Data Visualization for Web Designers
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Data Visualization for Web Designers: You Already Know How To Do This!

aka "fanmail for Gapminder"

Presented at Web 2.0 Expo in San Francisco on Tuesday March 29th 2011.

http://www.web2expo.com/webexsf2011/public/schedule/detail/19773

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  • 1. Data Visualization for Web Designers You Already Know How to do This! Tom Carden, tom@bloom.io Web 2.0 Expo, March 29th 2011Tuesday, March 29, 2011Hey. If you can read this then I need to switch monitors. Stand by.
  • 2. Now: http://bloom.io Previously: http://stamen.comTuesday, March 29, 2011Im Tom from Bloom (dot io). Before that I worked at Stamen Design.
  • 3. A Motivational Talk!Tuesday, March 29, 2011This is (hopefully) a motivational talk. This might backfire on me :)My theory is that the skills that are currently unique to data visualization people willeventually become “just” web design.Not that there won’t be specialists, but that the boundaries will blur and graphicalrepresentations of data will become (are) commonplace on everyday web pages.
  • 4. Not a Portfolio Talk... ... but if it was ...Tuesday, March 29, 2011(A confession: the truth is I’m afraid of teaching code in 30 minutes)So I usually give portfolio talks, sprinkled with a bit of manifesto.This isn’t one of those talks. But briefly, they go like this:
  • 5. MSNBC Hurricane Maps http://hurricanetracker.msnbc.com/Tuesday, March 29, 2011At Stamen I worked on the Hurricane Tracker for MSNBCThings were proud of: - brushing/linking - animation - texture/transparency - hacking the basemap - up-to-dateness (manifesto) - updated thanks to DHS - illustrates present, past and future
  • 6. Tuesday, March 29, 2011This is the initial view, showing Hurricane Earl from September last year.Each dot along the path represents a known historical position, or a forecast position. Thewhite icon represents the current position.
  • 7. Tuesday, March 29, 2011Mousing around you see more info. Pretty standard map stuff these days. But you also gethighlights in the chart for the corresponding time.
  • 8. Tuesday, March 29, 2011Clicking the chart or a map point moves the map.
  • 9. Tuesday, March 29, 2011Zooming in you can get more of a sense of the areas covered. This is where a Google or Bingmaps type experience really helps.
  • 10. Tuesday, March 29, 2011Trying to show the previous, current and forecast positions at the same time was tricky. Wewent with texture to differentiate but still relied on rollovers to be sure.
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  • 12. Tuesday, March 29, 2011This one is Igor. (Clearly) these maps treat the forecast as data that can constantly vary.
  • 13. Oakland Crimespotting http://oakland.crimespotting.org/Tuesday, March 29, 2011One of the studio’s self-initiated projects, Oakland Crimespotting, is quite popular.Things were proud of: - scraping / "freeing" - spotlighting - show everything (manifesto) - pie of time - range slider (manifesto) - permalinks (manifesto) - special base map - SF blessing - hyperlinky labels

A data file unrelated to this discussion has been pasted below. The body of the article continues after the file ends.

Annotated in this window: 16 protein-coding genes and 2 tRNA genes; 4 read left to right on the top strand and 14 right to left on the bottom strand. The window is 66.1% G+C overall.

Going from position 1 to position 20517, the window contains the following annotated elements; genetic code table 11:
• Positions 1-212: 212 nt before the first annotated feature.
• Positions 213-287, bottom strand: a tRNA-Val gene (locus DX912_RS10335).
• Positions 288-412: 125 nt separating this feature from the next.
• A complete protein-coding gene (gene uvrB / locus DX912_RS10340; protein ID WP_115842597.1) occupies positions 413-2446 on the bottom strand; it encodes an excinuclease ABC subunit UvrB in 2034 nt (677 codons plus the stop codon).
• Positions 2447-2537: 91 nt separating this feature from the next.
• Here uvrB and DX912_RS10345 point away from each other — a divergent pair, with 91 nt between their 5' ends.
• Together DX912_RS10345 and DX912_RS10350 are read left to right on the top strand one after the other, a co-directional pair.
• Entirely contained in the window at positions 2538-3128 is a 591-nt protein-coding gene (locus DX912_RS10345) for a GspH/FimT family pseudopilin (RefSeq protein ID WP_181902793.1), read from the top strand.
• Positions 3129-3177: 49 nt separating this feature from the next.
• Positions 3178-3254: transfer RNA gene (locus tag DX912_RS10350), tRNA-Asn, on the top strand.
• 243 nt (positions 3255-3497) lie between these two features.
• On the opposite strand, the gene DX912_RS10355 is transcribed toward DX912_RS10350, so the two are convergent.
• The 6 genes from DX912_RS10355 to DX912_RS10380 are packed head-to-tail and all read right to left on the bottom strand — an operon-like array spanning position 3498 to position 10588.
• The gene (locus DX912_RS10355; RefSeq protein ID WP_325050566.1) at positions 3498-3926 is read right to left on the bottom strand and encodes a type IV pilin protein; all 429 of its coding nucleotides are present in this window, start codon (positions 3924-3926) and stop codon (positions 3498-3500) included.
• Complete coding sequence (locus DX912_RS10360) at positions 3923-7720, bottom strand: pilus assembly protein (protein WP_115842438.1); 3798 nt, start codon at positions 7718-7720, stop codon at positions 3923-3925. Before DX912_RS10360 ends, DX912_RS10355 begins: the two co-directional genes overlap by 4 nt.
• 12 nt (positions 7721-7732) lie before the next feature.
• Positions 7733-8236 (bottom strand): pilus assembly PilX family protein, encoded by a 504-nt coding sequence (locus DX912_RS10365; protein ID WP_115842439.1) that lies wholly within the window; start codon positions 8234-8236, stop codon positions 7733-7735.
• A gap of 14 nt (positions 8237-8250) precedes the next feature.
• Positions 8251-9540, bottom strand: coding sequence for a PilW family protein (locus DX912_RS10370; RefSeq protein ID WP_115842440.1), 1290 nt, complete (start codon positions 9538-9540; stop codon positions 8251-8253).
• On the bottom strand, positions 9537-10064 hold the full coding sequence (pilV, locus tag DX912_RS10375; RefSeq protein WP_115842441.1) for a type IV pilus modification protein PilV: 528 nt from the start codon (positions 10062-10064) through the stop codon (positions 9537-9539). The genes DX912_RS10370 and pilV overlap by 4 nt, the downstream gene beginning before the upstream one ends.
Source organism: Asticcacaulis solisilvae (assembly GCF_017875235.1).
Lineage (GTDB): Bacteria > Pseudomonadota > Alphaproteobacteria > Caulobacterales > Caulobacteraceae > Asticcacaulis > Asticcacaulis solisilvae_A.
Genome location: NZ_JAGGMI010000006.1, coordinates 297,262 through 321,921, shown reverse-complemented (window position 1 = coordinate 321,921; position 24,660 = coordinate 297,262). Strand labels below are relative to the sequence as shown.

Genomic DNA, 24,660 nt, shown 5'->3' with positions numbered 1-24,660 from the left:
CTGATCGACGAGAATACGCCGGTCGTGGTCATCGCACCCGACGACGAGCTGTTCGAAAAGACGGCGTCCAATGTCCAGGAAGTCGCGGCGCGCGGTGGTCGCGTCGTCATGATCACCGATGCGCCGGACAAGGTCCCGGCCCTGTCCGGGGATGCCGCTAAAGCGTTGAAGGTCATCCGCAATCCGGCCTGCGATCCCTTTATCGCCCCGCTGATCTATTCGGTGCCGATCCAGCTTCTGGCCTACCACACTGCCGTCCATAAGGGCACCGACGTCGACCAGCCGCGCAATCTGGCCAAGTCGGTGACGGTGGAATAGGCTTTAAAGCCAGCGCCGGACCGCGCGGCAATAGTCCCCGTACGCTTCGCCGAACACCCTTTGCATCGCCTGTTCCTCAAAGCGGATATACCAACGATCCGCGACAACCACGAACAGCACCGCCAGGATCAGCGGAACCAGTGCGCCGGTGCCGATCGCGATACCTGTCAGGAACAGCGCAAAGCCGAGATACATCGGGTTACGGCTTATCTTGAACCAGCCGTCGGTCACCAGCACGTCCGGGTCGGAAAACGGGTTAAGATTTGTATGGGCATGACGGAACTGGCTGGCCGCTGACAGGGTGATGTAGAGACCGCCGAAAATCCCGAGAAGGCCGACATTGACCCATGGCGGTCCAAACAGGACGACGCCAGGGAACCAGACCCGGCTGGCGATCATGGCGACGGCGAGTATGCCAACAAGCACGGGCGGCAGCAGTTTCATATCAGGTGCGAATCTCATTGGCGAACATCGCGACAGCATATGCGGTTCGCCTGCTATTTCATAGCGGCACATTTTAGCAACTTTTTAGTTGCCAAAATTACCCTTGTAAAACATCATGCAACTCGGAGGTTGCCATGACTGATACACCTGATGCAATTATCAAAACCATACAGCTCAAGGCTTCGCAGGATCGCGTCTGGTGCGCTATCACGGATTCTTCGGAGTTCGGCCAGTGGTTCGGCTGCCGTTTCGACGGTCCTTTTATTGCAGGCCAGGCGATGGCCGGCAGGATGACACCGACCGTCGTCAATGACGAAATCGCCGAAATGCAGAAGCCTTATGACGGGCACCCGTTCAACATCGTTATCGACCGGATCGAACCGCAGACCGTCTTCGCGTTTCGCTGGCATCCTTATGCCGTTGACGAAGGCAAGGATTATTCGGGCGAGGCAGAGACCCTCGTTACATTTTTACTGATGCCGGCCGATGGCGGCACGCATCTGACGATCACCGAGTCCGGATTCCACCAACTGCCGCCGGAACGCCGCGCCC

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  • 17. SFMOMA ArtScope http://www.sfmoma.org/projects/artscope/Tuesday, March 29, 2011We also worked with SFMOMA on a piece called ArtScope which is still live on their site.Things were proud of: - show everything (manifesto) -- images easily the most important part of the collection - search - serendipity - immersive - little flourishes like the zooming behavior - exposing collection patterns -- e.g. architectural drawings
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  • 23. all at Stamen, with Modest Maps, as webby as we couldTuesday, March 29, 2011So thats the kind of work I do (all with my former colleagues at Stamen design). All were builtwith Modest Maps. All were built in Flash, but it wouldnt necessarily be that way today.
  • 24. ElsewhereTuesday, March 29, 2011They arent the only ones doing this kind of work (any more). The New York times has aworld-class team building things like this. The Washingon Post, Guardian and others do too.When I moved to San Francisco in 2006, Stamen was practically the only agency available forthis kind of work. There were individuals, and there were bigger agencies which occasionallyproduced similar types of stuff, but Stamen were the only prominent specialists.I think we’ll eventually see these skills become a part of web design, and design in general.
  • 25. Agency Explosion! http://qr.ae/npjyTuesday, March 29, 2011Agencies like Fathom, JESS3, (etc) are offering these services now too.http://www.quora.com/Who-are-leading-data-visualization-companies-in-addition-to-Stamen-Design30+ agencies listed so far “in addition to Stamen Design” - a huge validation for my formercolleagues; never a bad thing to have competition!